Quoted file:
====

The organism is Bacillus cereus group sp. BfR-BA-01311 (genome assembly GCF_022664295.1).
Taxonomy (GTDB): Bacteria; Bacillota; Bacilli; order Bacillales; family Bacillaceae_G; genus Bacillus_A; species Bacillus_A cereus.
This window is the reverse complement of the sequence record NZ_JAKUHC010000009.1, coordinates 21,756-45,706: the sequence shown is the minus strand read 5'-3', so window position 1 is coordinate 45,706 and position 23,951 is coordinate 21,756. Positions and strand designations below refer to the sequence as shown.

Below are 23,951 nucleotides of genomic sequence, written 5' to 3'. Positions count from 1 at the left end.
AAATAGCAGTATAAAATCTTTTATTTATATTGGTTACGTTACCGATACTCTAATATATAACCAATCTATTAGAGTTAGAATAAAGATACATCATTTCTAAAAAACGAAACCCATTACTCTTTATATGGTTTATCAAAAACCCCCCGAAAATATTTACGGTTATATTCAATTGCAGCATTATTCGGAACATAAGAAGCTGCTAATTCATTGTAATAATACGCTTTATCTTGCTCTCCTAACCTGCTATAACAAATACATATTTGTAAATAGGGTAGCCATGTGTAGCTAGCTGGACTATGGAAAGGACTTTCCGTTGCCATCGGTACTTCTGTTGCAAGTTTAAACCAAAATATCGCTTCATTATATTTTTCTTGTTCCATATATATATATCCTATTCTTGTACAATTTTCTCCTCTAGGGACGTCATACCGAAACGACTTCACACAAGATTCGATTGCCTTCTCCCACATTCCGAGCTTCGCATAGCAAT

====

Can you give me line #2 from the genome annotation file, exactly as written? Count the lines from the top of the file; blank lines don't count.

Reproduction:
Taxonomy (GTDB): Bacteria; Bacillota; Bacilli; order Bacillales; family Bacillaceae_G; genus Bacillus_A; species Bacillus_A cereus.